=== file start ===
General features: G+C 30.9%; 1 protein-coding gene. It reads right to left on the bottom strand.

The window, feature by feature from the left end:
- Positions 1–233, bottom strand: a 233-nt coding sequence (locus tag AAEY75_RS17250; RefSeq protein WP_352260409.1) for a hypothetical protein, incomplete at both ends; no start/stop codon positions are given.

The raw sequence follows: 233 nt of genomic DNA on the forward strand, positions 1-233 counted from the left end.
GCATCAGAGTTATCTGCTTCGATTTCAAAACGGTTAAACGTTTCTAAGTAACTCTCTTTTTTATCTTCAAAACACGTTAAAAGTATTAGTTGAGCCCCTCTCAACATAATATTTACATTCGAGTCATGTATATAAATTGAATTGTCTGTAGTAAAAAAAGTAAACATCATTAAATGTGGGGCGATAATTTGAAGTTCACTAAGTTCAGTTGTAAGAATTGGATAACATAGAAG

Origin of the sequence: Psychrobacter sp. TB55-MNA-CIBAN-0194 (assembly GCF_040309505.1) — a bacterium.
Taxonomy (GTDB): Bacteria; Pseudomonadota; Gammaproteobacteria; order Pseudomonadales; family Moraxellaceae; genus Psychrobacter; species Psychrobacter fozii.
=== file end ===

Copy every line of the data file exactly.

General features: G+C 30.9%; 1 protein-coding gene. It reads right to left on the bottom strand.

The window, feature by feature from the left end:
- Positions 1–233, bottom strand: a 233-nt coding sequence (locus tag AAEY75_RS17250; RefSeq protein WP_352260409.1) for a hypothetical protein, incomplete at both ends; no start/stop codon positions are given.

The raw sequence follows: 233 nt of genomic DNA on the forward strand, positions 1-233 counted from the left end.
GCATCAGAGTTATCTGCTTCGATTTCAAAACGGTTAAACGTTTCTAAGTAACTCTCTTTTTTATCTTCAAAACACGTTAAAAGTATTAGTTGAGCCCCTCTCAACATAATATTTACATTCGAGTCATGTATATAAATTGAATTGTCTGTAGTAAAAAAAGTAAACATCATTAAATGTGGGGCGATAATTTGAAGTTCACTAAGTTCAGTTGTAAGAATTGGATAACATAGAAG

Origin of the sequence: Psychrobacter sp. TB55-MNA-CIBAN-0194 (assembly GCF_040309505.1) — a bacterium.
Taxonomy (GTDB): Bacteria; Pseudomonadota; Gammaproteobacteria; order Pseudomonadales; family Moraxellaceae; genus Psychrobacter; species Psychrobacter fozii.